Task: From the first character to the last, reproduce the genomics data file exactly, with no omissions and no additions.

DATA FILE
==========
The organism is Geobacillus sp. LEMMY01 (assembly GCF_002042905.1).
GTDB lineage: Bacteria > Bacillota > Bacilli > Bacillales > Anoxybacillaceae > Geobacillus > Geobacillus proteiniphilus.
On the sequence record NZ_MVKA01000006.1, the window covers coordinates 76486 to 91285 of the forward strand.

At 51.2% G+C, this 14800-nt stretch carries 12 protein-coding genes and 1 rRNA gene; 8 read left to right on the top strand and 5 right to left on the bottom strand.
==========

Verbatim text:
The organism is Geobacillus sp. LEMMY01 (assembly GCF_002042905.1).
GTDB lineage: Bacteria > Bacillota > Bacilli > Bacillales > Anoxybacillaceae > Geobacillus > Geobacillus proteiniphilus.
On the sequence record NZ_MVKA01000006.1, the window covers coordinates 76486 to 91285 of the forward strand.

At 51.2% G+C, this 14800-nt stretch carries 12 protein-coding genes and 1 rRNA gene; 8 read left to right on the top strand and 5 right to left on the bottom strand.